Who’s investigating the ‘lie and try’ when attempting to buy a firearm?

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Lie and try… That’s what it’s called when someone who can’t legally own a gun lies on a firearms background check to try to get one anyway.

Lying on a background check is not only a federal felony, but third-degree felony in Florida.

WINK News found rarely are those people punished according to state and federal records.

Domestic abuse survivor Lisa shared her concern. We’re not using her last name because she is a victim. While her former abuser did not threaten her with a firearm, she says it’s critical law enforcement investigates these offenses.

Lisa said, “It can be the difference between becoming an ultimate tragic victim, or becoming a survivor who lives to tell the story.”

Right now, if a person is convicted of a domestic violence misdemeanor, or has a restraining order for domestic violence, he or she cannot purchase a firearm.

What happens when an abuser, or anyone who legally can’t get a gun, tries to get one anyway?

They can be arrested.

To do that, all law enforcement has to do is ask the Florida Department of Law Enforcement for a list of people who fail the background check.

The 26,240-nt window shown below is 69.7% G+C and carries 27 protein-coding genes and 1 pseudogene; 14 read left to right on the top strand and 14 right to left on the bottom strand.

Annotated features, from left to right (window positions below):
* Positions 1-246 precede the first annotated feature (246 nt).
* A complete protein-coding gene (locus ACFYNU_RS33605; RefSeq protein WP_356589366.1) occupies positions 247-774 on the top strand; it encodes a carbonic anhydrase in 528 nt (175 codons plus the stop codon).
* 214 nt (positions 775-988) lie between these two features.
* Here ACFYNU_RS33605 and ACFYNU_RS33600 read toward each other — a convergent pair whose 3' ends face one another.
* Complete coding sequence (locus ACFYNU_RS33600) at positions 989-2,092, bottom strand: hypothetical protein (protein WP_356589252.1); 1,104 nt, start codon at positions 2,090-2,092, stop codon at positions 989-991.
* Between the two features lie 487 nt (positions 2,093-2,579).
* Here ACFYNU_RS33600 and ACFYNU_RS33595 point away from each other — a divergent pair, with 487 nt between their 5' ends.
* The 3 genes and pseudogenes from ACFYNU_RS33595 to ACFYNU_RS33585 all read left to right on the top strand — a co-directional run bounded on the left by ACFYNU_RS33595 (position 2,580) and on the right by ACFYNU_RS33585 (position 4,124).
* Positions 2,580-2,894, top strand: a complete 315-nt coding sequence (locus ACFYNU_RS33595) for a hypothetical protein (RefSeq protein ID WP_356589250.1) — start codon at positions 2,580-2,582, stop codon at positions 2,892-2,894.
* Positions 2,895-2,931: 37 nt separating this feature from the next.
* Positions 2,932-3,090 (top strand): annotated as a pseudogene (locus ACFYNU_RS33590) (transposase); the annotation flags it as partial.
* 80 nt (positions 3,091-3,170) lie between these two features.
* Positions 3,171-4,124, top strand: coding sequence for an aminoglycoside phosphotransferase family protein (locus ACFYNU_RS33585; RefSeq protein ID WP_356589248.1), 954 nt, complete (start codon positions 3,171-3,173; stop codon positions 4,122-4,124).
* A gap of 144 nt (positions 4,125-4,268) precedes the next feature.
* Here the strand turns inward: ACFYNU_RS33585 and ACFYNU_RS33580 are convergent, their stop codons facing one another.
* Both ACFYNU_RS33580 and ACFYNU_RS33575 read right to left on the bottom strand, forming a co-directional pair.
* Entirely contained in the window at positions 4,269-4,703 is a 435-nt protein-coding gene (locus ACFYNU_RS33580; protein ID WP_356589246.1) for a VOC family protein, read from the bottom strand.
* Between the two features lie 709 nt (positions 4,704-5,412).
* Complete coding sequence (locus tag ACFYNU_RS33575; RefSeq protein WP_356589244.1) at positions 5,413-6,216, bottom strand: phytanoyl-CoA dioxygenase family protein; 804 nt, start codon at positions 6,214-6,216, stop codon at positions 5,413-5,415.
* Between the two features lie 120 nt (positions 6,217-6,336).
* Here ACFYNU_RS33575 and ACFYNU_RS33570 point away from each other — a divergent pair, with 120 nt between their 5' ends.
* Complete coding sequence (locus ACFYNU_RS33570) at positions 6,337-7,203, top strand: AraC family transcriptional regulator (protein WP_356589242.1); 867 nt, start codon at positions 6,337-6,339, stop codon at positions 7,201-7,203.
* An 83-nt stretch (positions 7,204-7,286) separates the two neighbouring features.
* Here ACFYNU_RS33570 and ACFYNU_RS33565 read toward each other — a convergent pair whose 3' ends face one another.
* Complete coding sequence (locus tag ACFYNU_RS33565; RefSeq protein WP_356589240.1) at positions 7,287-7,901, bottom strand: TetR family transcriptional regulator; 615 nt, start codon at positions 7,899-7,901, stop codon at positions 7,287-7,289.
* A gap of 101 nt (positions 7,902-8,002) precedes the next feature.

While the list is available to any law enforcement agency, only two in Southwest Florida request it.

Collier County Sheriff’s Office and the Lee County Sheriff’s Office.

Capt. Rod Bishop with the Collier County Sheriff’s Office says for years, their investigators have gone after people lying on background checks.

“We thought – what is a proactive, easy way to keep firearms out of people’s hands that shouldn’t have them. Pretty basic goal, and I think that it’s not too massive of a group of people that you would think, but we’re obviously making the right arrests,” Bishop said.

Why isn’t every agency getting that list of possible offenders?

FDLE sent an email saying:

“State, County, and Municipal law enforcement agencies who request non-approval data are provided with a report at the beginning of the month for the previous month.”

Meaning, if an agency doesn’t ask for the lists, they won’t know who is trying  to break the law.

Other law enforcement agencies told us they either leave it up to the feds, or did not have a comment.

Capt. Bishop told us it could be a resource issue.

Recently, state Senator Randolph Bracy and state Representative Bobby DuBose, both Democrats, tried to change that.

Their bill [S.B. 334] would require FDLE to automatically notify law enforcement of those non-approvals, whether or not anyone asks.

Both bills died in Criminal Justice Subcommittee, but they plan to present it again.

In 2017—12,472 out of 990,314 or 1.26 percent of background checks were not-approved in Florida. Non-approvals do not always mean someone is lying.

Whatever the percentage, Capt. Bishop says for his office, using resources is to catch the criminals, is worth it.

“If we save one victim from a shooting, we win.”

As for Lisa, she hopes more agencies will follow in Collier and Lee Counties’ footsteps.

“I hope the rest will start doing it. We need to. Our lives depend on it.”

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